The supporting cast does an excellent job. Celeste Holm plays a witty fashion editor, Anne Dettrey, who befriends Phil and serves as a confidante. This was her first dramatic role: up until then, she was cast only in musicals. After winning the much-deserved supporting actress Oscar, she launched a film and television career that continues to this day, with the comedy Driving Me Crazy currently in post-production.
John Garfield was a marquee name who signed on in the supporting role of Dave Goldman. He did so because he felt it was important. Garfield had changed his name from Garfinkle, as was the practice in Hollywood, to hide his Jewish identity. To play an openly Jewish character was very brave. It's significant, as well, that he plays a returning war officer. War veterans were regarded as America's finest, which, in combination with Garfield's reputation, likely helped viewers to sympathize with his character.
The supreme irony of this film is that it came out the very year that the House Un-American Activities Committee began holding hearings to identify the red threat in America. Several members of the film cast and crew were called to testify, in part because they'd made such a left-leaning film. John Garfield was called before the committee, and while he admitted his own leftist leanings, he refused to name any others. The original names of several ethnic-sounding actors, such as Jane Havoc, were read aloud by the committee as a litany of shame. Anne Revere refused to testify and was blacklisted, not acting in another film for 20 years.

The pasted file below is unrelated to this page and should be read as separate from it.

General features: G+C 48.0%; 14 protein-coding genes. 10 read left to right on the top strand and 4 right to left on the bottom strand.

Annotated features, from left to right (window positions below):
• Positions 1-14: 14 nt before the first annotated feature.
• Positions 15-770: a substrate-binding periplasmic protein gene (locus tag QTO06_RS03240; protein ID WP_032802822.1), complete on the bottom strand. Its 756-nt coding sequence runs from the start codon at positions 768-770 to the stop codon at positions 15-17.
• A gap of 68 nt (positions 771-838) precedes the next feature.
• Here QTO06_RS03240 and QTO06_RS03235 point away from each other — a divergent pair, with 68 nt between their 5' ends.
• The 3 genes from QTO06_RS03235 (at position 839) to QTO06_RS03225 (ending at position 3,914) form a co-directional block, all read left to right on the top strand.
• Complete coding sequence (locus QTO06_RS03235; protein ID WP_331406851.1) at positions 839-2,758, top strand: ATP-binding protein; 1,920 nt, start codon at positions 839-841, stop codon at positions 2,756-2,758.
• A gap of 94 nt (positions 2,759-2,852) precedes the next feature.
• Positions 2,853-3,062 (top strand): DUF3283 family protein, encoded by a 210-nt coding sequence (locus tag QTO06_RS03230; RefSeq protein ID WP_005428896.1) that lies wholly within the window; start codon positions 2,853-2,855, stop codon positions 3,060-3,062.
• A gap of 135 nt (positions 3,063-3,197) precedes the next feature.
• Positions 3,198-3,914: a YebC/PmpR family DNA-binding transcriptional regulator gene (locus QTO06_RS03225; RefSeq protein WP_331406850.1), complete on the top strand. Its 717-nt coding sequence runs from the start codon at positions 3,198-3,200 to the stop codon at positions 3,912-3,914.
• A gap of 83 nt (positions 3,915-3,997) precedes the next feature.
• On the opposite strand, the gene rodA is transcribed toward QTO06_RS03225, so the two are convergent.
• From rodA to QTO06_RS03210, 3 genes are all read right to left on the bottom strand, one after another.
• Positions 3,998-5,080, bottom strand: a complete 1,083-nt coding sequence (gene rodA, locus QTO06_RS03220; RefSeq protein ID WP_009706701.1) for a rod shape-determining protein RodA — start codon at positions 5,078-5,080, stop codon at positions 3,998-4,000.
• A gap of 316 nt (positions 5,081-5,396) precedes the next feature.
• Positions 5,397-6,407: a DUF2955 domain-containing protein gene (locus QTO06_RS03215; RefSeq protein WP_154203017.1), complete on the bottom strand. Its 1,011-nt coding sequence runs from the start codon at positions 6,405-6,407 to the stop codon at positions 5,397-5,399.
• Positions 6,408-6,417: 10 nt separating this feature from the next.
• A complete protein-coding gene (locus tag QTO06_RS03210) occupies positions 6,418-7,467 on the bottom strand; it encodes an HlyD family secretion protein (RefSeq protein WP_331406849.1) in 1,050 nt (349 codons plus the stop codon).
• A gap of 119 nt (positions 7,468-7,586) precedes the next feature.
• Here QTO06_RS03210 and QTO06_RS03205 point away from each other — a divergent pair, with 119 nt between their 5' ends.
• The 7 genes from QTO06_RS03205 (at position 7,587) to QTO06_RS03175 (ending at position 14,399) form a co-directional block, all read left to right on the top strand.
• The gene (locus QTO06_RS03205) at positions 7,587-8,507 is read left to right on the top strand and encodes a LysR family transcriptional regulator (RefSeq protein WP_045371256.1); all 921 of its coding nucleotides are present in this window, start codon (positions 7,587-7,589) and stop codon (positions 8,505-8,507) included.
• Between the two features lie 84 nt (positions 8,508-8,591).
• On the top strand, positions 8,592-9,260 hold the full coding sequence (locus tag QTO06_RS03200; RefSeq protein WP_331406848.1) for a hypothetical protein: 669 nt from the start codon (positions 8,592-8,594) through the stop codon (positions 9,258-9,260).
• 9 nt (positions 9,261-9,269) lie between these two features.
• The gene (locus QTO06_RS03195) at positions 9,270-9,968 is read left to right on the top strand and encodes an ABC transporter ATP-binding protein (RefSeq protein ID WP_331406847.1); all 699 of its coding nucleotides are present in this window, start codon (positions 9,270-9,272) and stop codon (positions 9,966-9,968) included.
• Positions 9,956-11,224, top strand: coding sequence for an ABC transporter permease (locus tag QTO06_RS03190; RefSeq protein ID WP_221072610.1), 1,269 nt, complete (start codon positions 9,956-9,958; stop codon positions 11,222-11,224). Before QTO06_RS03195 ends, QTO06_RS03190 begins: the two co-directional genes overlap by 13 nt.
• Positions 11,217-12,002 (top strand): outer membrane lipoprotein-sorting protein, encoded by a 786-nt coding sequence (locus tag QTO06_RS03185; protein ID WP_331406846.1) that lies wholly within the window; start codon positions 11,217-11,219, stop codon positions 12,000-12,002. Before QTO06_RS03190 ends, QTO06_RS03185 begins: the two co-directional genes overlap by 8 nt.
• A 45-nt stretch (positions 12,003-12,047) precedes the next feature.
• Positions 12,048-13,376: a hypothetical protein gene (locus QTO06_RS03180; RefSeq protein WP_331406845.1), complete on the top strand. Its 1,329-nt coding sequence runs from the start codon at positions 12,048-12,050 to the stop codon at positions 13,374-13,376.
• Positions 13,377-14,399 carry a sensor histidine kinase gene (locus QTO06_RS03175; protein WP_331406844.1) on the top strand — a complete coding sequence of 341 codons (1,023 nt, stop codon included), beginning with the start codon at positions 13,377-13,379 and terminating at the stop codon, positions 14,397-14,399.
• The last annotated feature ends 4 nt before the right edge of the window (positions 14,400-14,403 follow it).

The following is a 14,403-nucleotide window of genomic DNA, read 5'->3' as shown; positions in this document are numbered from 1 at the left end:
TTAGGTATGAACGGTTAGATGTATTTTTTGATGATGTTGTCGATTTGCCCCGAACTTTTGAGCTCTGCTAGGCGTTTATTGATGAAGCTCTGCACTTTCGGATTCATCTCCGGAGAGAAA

Elia Kazan, who many believed was respected enough to weather pressure from HUAC, actually named names. Later, he refused to apologize for his actions, even when the question resurfaced as he was presented a special Oscar in 1999 to honor his career.
Kazan's complicated legacy cannot be denied, but thanks in part to movies like Gentleman's Agreement, overt racism and overt anti-Semitism are universally condemned. Even so, complacency still aids and abets prejudiced thinking. It is just as important as it was in 1948 for people to take a stand and take action.
In a speech near the end of the movie, Anne Revere, who played Phil Green's mother, says, "You know something, Phil? I suddenly want to live to be very old. Very. I want to be around to see what happens. The world is stirring in very strange ways. Maybe this is the century for it. Maybe that's why it's so troubled. Other centuries had their driving forces. What will ours have been when men look back? Maybe it won't be the American century after all... or the Russian century or the atomic century. Wouldn't it be wonderful... if it turned out to be everybody's century... when people all over the world free people found a way to live together? I'd like to be around to see some of that... even the beginning. I may stick around for quite a while."
The writers had no idea how prophetic a prediction that would be, just how much turmoil the country would endure before equality was expanded: the civil rights movement, the women's rights movement, the gay rights movement, and the countless struggles that continue into the new millennium.
Even if the sets and lighting are uninspired and the directing conventional, Gentleman's Agreement was remarkable for bringing a dirty secret into the open. However dated the film looks to modern viewers, however heavy-handed the dialogue, it's an important marker in the history of film.
Rating (out of 5): ***
We've come a long way, but it's important to remember how we got here.